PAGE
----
To be inclusive can be described using multiple metrics. Generally speaking, in education that means all students with diverse needs have access to education. According to the government of B.C.’s section title, Inclusive Education Information for Parents, “Learning supports are resources, strategies and practices used so that all students have an equal opportunity for success at school. Every student deserves equitable access to learning, opportunities for achievement and the pursuit of excellence in their education (my emphasis). To make sure this is available to all B.C. students, services and resources are provided to students with various challenges, disabilities, talents or gifts.” (Education, n.d.)
Inclusion may also be interpreted separately from the educational terminology and thus be tied less to funding models and Individual Education Plans. That is, according to inclusionbc.org, that “Inclusive education is about how we develop and design our schools, classrooms, programs and activities so that all students learn and participate together.” (What Is Inclusive Education?, n.d.) This use of the word is how we are interpreting it, especially as it pertains to remote teaching and learning. For the two learning outcomes listed below, what follows are the explanations of how those outcomes relate to inclusivity, and the curated resources connected to the outcomes.
Learning Outcome: Support oral language practice synchronously while remote learning to address varying levels of Technology access, internet bandwidth, and time zones.
As much as remote teaching and learning has made teachers and students reimagine education, many of the difficulties identified by the switch to remote learning have roots in the same difficulties in face-to-face learning. When addressing an issue such as inclusion, there are comparable equivalents between remote and face-to-face learning. For example, where technology – or the lack of it – may exclude some students in the remote learning environment, the same may be said for face-to-face learning. That is, if a teacher asks students to use their phones to go out to take pictures of the school, some will not be able to do the activity because they don’t own a cell phone. The school may not have extra cameras to lend, and thus the student is excluded. In the same way, a student learning remotely may not have access to a camera to meet in a synchronous video meeting. How can this be addressed? Many school districts, such as Greater Victoria School District #61, implemented programs to loan technology to those students who requested. During the first month of remote learning in B.C., school districts scrambled to put these loan programs in place, using existing supplies of Chromebooks that school used for in-class instruction. The next challenge will be if or when a blended learning scenario happens. Can schools operate their in-class lessons with depleted supplies of Chromebooks that have been lent out? A finite number of laptops will see disparities in one place or another. The solution? Buy more laptops, which increases school budgets, which creates budget overruns.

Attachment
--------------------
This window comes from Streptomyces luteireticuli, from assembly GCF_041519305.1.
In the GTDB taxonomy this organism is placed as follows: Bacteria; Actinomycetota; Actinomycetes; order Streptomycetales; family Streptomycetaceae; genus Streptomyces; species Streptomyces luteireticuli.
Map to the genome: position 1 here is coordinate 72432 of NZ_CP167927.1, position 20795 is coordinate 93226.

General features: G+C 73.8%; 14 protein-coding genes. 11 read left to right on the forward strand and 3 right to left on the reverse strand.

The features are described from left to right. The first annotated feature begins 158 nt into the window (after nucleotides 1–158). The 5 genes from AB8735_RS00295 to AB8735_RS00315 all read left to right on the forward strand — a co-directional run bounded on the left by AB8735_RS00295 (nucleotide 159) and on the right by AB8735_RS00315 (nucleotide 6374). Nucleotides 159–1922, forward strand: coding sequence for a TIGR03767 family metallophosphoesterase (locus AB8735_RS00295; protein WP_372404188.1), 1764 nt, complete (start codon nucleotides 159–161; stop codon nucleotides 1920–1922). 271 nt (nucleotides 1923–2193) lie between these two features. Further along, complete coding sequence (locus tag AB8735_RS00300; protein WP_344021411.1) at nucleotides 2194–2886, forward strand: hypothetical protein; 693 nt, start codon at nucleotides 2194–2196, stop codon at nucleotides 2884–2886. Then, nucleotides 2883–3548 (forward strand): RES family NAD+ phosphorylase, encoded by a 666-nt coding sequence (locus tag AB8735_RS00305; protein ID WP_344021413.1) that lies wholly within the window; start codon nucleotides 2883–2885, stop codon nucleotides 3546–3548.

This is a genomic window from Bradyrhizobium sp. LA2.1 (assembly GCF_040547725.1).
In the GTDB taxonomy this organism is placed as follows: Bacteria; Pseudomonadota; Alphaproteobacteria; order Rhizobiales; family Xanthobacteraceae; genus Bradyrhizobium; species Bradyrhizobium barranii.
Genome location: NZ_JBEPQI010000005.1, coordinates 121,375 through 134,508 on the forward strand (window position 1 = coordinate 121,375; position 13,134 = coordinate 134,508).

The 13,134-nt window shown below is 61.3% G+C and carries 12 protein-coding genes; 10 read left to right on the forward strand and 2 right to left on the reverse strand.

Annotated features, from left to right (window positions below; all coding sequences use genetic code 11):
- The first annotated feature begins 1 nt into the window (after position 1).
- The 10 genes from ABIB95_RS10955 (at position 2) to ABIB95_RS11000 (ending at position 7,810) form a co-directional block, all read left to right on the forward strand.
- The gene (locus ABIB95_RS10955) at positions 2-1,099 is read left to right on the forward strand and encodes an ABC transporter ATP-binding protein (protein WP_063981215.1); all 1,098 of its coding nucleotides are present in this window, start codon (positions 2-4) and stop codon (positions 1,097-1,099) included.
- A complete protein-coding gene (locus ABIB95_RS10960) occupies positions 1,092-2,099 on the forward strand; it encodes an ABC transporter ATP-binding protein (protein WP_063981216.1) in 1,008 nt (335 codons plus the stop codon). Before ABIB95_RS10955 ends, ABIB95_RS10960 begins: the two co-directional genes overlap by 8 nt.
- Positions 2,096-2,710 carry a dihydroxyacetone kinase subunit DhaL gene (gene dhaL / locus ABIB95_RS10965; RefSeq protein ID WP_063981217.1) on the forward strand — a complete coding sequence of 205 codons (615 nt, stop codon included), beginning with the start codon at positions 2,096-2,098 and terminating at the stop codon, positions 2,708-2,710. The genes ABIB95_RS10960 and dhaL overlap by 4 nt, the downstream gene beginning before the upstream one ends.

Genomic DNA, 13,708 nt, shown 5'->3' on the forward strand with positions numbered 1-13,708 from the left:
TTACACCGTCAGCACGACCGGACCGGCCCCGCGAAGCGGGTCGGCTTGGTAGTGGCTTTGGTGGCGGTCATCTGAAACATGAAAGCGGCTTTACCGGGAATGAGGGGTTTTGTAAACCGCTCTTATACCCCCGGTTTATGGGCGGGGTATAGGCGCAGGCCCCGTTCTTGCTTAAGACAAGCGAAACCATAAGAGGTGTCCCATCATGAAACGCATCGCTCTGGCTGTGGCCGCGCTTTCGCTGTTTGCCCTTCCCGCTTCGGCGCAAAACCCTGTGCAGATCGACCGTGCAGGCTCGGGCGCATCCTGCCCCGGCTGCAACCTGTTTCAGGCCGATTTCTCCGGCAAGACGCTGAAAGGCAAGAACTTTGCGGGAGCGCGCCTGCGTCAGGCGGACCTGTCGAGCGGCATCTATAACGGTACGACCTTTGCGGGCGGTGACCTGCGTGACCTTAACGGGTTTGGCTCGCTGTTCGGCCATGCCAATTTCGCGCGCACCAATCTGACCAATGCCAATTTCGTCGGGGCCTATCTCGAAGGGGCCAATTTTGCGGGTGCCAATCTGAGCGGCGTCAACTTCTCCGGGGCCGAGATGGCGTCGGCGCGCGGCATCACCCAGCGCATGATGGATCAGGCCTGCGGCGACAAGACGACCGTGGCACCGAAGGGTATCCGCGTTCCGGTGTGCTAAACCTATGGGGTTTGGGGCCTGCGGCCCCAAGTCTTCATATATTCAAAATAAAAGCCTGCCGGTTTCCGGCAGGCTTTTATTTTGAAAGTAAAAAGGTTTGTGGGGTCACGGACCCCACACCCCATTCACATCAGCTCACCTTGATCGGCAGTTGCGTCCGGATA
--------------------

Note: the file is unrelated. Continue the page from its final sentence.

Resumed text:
An additional source of exclusion during remote learning is unreliable internet capabilities. Some students do not have reliable internet access, and thus may not be able to download certain assignments like videos, or to stream content, or to connect to synchronous video meetings. The solution to this is not quite as simple as the school district loaning the hardware. When an in-class assignment would typically rely on live, instant assessment and evaluation, a teacher in the classroom has no barriers. In remote learning, students who do not have reliable internet access may not be able to do any of the activities that their peers can do. So how does a teacher make the activity more inclusive? It is not possible for a publicly funded school to ask families to make sure their privately paid Internet Service Provider is functioning at a high level. Since requiring students to regularly access the internet may exclude some, a teacher may need to ask those students to connect less frequently, such as once or twice a week. This may ease the notion of “missing out” of instruction or learning opportunities.
In extraordinary circumstances, international students may have returned to their home country, only to be not allowed to return. In such cases, synchronous video meetings may be difficult if, for example, a 10am meeting in BC is 2am in Japan or South Korea. To expect those students to be logging in to a meeting would be unreasonable. Yet how does a teacher account for time zone differences in a synchronous environment? There may need to be alternating meeting times, such as 10am and 6pm. This means that the teacher’s day does not end as it normally would, so compensating by shortening the length of the classes may ease the teacher’s load. Perhaps allowing those students out of the country to submit verbal responses via recorded video would be an alternative. While this does not allow for live, instant assessment, for the purposes of using the target language, it may be adequate.
Increasing Participation/ Inclusion for All